The apartment development will also provide a mix of housing types, matched to current shortages, including smaller one-bedroom units and larger two-bedroom units.

The land is currently occupied by a two level commercial building and car park. It is zoned Mixed Use under the Proposed Auckland Unitary Plan, which was notified on 30 September 2013.

Urban Collective are pleased to be included in an SHA noting that there is an intention to have the first residential housing ready for habitation by 2019, with the entire development completed by 2019.

The affordability of $450,000 one-bedroom apartments might be debated, but there's no doubt this is an area where a lot of people want to live , and the kind of development to which the Unitary Plan is oriented. It's intensification via brownfields development. It'll presumably look something like Urban Collective's other Newton development, The Citizen.

It's worth noting that this is also an area where many more people used to live, before the motorway junction built in the 1960s forcibly displaced as many as 30,000 residents and radically changed the character of the area's commercial strip, Karangahape Road. So in that sense, Newton is going back to what it was.

We wouldn't be caring so much about it all, were it not for the fact that this particular SHA means the closure of a music venue that is important to a variety of local scenes and as a venue for several tiers of touring artists. When we lose it, we'll lose something really important.

The King's Arms dates back to 1900, which means that it's covered by a pre-1944 demolition overlay which makes the demolition of the building a discretionary activity. So it will be the subject of a resource consent application which the council may approve or decline. The building itself may be preserved in some form, but I don't think that its current status as a music venue can be protected if that's not what the owners want to do with their property.

But it is entirely appropriate for we members of the public to ask the council to preserve the cultural character of the area, especially given that  the Karangahape Road Plan, which encompasses France Street, emphasises the area's "role as the colourful entertainment and creative fringe of the city centre."

The loss of the KA is a blow to that vision for the area and we need to hear about how the deficit will be redressed. That may mean the council providing incentives for a new venue, perhaps on Karangahape Road itself. A beer garden might be a bit much to hope for, but K Road, especially with its forthcoming City Rail Link station, is where rock 'n' roll ought to live.

It's possible that the redevelopment has been on the cards since improvements to the venue itself – at one point there was a plan to increase capacity by moving the bar to the back of the room – seemed to go off the agenda several years ago. It's understandable: as Maureen told Sarah Stuart in 2014, "you can't go on forever", and the property, purchased for $564,000 in 1993, is worth millions of dollars now.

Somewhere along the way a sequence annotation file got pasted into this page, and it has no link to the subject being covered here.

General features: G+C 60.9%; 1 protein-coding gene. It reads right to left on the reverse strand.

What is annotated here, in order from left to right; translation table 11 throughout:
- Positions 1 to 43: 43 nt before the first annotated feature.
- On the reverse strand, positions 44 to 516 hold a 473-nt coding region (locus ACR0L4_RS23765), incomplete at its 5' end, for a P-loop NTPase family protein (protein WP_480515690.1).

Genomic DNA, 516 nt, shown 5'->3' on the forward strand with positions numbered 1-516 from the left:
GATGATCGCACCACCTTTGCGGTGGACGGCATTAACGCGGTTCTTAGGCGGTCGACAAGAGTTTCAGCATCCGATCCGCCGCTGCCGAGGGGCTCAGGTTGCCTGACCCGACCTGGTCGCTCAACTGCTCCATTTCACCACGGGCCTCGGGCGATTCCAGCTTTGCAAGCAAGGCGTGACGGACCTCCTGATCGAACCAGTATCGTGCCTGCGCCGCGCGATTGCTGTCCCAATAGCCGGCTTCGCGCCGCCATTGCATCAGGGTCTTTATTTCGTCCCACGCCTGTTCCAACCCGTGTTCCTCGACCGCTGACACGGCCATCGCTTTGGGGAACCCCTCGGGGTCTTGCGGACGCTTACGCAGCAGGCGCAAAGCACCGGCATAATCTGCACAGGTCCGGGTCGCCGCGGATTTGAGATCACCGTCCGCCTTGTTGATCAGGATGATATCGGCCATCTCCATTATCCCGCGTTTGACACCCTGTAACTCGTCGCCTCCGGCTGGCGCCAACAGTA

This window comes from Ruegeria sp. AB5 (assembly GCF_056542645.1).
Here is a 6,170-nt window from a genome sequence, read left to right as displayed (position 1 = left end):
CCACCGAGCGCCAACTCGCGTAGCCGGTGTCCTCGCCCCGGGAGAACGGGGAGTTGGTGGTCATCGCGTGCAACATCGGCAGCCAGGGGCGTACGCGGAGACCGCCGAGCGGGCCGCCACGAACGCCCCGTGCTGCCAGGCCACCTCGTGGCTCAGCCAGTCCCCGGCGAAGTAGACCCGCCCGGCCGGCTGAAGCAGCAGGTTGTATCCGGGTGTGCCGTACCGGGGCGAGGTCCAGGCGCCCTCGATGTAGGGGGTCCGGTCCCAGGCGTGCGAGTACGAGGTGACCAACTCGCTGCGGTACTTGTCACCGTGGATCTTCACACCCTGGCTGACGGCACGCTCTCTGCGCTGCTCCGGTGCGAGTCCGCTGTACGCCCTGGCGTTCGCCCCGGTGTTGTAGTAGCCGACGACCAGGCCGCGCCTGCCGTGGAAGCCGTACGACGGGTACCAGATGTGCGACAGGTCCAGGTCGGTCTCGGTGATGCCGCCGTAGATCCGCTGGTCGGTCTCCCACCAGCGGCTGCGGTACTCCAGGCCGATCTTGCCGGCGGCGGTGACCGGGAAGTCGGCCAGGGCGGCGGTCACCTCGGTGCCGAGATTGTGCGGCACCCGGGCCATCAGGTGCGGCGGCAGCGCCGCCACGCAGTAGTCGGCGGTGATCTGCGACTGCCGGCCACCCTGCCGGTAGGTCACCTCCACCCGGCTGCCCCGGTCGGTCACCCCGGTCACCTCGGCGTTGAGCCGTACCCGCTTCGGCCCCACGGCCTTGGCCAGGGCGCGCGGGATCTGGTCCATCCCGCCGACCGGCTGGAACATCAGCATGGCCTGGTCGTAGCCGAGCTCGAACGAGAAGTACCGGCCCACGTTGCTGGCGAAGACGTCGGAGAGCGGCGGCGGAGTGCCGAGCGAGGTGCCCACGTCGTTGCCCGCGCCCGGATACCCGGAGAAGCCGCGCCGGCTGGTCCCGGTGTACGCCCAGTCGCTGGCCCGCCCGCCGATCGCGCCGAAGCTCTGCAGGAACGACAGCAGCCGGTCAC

So bashing the council for the fact of the redevelopment doesn't make sense. Petitioning the council about retaining and creating cultural infrastructure does.

You should feel free to politely contact members of the Waitemata Local Board to express your concern. I'll ask Vernon Tava for a response and update this post if and when I receive one. He's a good guy, so I expect he'll be keen to respond.

18

Friday Music: Screen gigs

One of the nice things about new New Zealand films is the way they're drawing out good work by New Zealand composers. I was delighted to attend the crowdfund backers' screening of David Farrier and Dylan Reeve's Tickled documentary on Tuesday (the official premiere is at The Civic next Wednesday, tickets still available).

Not only is it a funny and surprising film, it's quite a brave and moral one. It's really worth seeing. And the music is really cool. It comes from several sources – some is taken, with permission, from America director Shane Carruth's art film Upstream Colour and some is library music, but the greater part was crafted by Rodi Kirkcaldy, aka DJ Scratch 22, who is now resident in Berlin.

Meanwhile, Taika Waititi's Hunt for the Wilderpeople has smashed the first week box office record for a local film and boasts a soundtrack crafted by a group called Moniker, who are Samuel Flynn Scott, Luke Buda and Conrad Wedde out of The Phoenix Foundation. This catchy little number is the single.

The soundtrack album is out today (only $11.99 on iTunes) and, as you might expect, most of it is more soundtracky, but it's a really nice collection of atmospheres in and of itself. I particularly dig the krautrock-ish 'Milestone 2 (Skuxx Life)'.

The addition to the Silver Scrolls of the APRA Screen Awards (one each for feature films and TV) two years ago would seem to have been a wise move.

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Staying with the fim-music crossover, Lawrence Arabia, Liam Finn and Connan Mockasin perform together at the Crystal Palace theatre in Mt Eden (tickets here). The theatre is now under the management of a production company called Monster Valley, whose principal, Tayor and Karl recently talked about their plans for both film and music at the venue with Cheese on Toast's Jade Paynter:

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I'll be trying to get my bearing in New York City next weekend – and that means you'll have to go and see Ed Kuepper for me. He's playing at the Tuning Fork in Auckland (Saturday 16th) and Meow in Wellington (Sunday 16th) – and is also the support at the long sold-out shows by The Stranglers.